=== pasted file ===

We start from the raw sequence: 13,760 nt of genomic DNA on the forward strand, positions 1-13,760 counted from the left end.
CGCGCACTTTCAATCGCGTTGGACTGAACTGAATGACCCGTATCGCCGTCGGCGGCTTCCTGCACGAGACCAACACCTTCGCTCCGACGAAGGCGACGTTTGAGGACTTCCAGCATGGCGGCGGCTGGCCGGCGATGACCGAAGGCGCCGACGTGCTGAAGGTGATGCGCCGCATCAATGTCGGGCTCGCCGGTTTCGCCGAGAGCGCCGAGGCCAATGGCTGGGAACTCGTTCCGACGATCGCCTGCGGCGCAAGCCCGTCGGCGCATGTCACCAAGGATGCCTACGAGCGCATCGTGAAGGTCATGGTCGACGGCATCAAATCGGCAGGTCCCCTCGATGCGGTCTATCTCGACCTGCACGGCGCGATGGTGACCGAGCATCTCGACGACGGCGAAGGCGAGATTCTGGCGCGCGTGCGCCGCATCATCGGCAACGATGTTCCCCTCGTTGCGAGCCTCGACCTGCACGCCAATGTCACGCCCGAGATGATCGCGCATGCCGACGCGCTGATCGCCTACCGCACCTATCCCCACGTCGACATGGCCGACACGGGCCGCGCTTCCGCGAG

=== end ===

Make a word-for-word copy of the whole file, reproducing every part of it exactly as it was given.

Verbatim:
We start from the raw sequence: 13,760 nt of genomic DNA on the forward strand, positions 1-13,760 counted from the left end.
CGCGCACTTTCAATCGCGTTGGACTGAACTGAATGACCCGTATCGCCGTCGGCGGCTTCCTGCACGAGACCAACACCTTCGCTCCGACGAAGGCGACGTTTGAGGACTTCCAGCATGGCGGCGGCTGGCCGGCGATGACCGAAGGCGCCGACGTGCTGAAGGTGATGCGCCGCATCAATGTCGGGCTCGCCGGTTTCGCCGAGAGCGCCGAGGCCAATGGCTGGGAACTCGTTCCGACGATCGCCTGCGGCGCAAGCCCGTCGGCGCATGTCACCAAGGATGCCTACGAGCGCATCGTGAAGGTCATGGTCGACGGCATCAAATCGGCAGGTCCCCTCGATGCGGTCTATCTCGACCTGCACGGCGCGATGGTGACCGAGCATCTCGACGACGGCGAAGGCGAGATTCTGGCGCGCGTGCGCCGCATCATCGGCAACGATGTTCCCCTCGTTGCGAGCCTCGACCTGCACGCCAATGTCACGCCCGAGATGATCGCGCATGCCGACGCGCTGATCGCCTACCGCACCTATCCCCACGTCGACATGGCCGACACGGGCCGCGCTTCCGCGAG